Books-A-Million to buy Borders bookstore leases

The Books-A-Million bookstore chain has agreed to buy the leases of 14 Borders bookstores, including two in Maine, according to bankruptcy court documents.

Borders Group, the nation’s second largest bookstore chain, announced in July it was liquidating and going out of business.

Citing documents filed in U.S. Bankruptcy Court in New York, the Bangor Daily News reported that Books-A-Million has agreed to buy the leases of stores in South Portland and Bangor, as well as in New Hampshire, Connecticut, Maryland, Ohio and New Jersey, for about $934,000. The South Portland and Bangor stores are still open.

The agreement must be approved by the court by Aug. 29.

Books-A-Million, based in Birmingham, Ala., has 232 stores in 23 states and Washington, D.C. 

Striking Verizon workers push up jobless numbers

Thousands of Verizon workers on strike pushed the number of people seeking unemployment benefits last week to its highest level in a month.

But excluding the work stoppage, layoffs appear to be stabilizing. That should help ease fears that the economy is on the verge of a recession.

Weekly applications for unemployment benefits rose 5,000 to a seasonally adjusted 417,000, the Labor Department said.

But last week’s non-seasonally adjusted total included about 8,500 of those employees. About 12,500 striking workers filed claims two weeks ago.

About 45,000 Verizon workers went on strike Aug. 7. Unions representing the workers ended the strike earlier this week. 

Stock indexes fall sharply, ending three-day rally

Stock indexes fell sharply soon after trading began Thursday and then bounced around near their bottoms the rest of the day, ending a three-day rally.

Indexes in both the U.S. and Europe sank after Germany’s main stock index, the DAX, suddenly dipped 4 percent. Traders struggled to explain the dive. The Dow Jones industrial average closed down 170.89 points, or 1.5 percent, to close at 11,149.82. It had been up 85 points the first few minutes of trading.

The S&P 500 index fell 18.33 points, or 1.6 percent, to 1,159.27. The Nasdaq fell 48.06 points, or 1.9 percent, to 2,419.63.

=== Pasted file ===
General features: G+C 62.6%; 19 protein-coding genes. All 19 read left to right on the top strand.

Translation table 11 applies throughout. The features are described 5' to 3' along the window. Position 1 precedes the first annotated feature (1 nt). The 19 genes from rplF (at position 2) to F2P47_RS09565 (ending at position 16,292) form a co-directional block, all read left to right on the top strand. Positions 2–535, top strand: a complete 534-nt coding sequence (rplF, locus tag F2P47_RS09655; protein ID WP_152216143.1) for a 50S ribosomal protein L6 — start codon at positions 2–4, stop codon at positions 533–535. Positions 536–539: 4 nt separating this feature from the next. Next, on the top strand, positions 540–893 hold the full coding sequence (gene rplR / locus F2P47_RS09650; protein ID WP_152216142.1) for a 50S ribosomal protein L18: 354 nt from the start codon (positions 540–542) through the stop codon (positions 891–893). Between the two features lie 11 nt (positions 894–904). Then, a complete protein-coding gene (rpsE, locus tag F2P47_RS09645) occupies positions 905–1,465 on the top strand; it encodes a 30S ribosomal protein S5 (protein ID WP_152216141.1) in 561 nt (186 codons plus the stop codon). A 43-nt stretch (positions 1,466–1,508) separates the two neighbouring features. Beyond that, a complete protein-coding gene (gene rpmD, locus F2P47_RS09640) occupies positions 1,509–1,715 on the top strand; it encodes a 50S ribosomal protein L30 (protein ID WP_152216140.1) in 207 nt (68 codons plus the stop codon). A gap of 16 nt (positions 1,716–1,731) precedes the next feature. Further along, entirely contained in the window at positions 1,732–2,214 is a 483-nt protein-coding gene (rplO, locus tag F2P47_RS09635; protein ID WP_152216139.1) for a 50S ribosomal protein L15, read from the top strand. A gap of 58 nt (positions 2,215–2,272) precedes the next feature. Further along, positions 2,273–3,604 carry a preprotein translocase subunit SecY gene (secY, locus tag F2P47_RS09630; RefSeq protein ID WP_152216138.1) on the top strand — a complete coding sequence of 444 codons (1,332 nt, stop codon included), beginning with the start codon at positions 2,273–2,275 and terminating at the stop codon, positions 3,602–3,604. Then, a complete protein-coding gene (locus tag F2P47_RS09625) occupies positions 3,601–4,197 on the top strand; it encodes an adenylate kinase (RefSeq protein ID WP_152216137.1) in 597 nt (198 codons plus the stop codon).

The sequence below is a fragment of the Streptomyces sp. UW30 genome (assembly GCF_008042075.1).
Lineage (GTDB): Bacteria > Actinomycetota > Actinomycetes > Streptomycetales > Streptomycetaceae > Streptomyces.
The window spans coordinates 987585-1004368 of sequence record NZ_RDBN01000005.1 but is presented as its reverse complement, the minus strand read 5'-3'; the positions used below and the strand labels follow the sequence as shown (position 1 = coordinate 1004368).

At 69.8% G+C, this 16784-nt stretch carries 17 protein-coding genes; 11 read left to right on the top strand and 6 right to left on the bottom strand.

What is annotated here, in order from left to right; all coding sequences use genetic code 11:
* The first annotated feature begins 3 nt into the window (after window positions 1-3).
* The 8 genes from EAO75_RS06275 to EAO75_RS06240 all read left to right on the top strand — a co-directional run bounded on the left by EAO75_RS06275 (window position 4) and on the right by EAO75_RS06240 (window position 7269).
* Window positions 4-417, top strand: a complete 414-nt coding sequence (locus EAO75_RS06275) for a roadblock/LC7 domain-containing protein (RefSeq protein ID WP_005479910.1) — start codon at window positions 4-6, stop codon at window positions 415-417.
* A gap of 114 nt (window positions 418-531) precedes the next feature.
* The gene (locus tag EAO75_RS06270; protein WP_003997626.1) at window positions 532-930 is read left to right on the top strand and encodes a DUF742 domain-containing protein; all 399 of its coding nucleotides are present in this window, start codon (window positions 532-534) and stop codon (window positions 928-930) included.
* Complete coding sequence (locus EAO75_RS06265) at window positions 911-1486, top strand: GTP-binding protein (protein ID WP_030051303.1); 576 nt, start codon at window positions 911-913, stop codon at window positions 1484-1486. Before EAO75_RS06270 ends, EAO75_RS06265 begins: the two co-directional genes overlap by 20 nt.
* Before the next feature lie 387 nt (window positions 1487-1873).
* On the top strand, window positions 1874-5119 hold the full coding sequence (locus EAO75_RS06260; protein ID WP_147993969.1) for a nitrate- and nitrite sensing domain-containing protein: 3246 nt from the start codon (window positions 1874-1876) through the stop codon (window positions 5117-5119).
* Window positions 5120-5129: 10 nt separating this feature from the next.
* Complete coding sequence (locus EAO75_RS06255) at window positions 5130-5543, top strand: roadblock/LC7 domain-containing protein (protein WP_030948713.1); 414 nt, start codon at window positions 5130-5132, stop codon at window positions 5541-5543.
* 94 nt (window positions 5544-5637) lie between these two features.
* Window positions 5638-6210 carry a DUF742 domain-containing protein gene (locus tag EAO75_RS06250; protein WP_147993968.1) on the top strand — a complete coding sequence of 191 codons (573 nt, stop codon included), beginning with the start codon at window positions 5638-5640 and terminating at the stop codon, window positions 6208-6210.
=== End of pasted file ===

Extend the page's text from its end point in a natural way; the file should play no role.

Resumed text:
Several European nations extend short-selling ban

Several European countries that banned short-selling have extended the prohibition until the end of September.

When concerns about European banks’ exposure to Greek debt sent their stocks plummeting two weeks ago, market regulators in Belgium, France, Greece, Italy and Spain stepped in to prohibit traders from betting on the decline in a share’s price.

On Thursday, the countries extended the ban and said they would reconsider it at the end of next month. Greece’s ban expires in October.

Short-selling is a trade in which the investor sells stock without owning it in the hope of buying it back for a lower price. 

Delta buying 100 new jets to upgrade its aging fleet

Delta Air Lines says it’s buying 100 Boeing 737 jets as part of a fleet upgrade, with delivery set for 2013 to 2018.

The order announced Thursday is valued at $8.5 billion at list prices, although airlines often get discounts.

The 737-900 extended range aircraft from Boeing Co. have a single aisle and 180 seats. They have the range to fly on any of Delta’s current domestic routes.

The average age of Delta’s planes is 16 years. It has some Boeing planes that are less than two years old. But it also has planes that date back to the 1970s. They are the oldest commercial passenger planes flown today by a U.S. airline.

— From staff and news services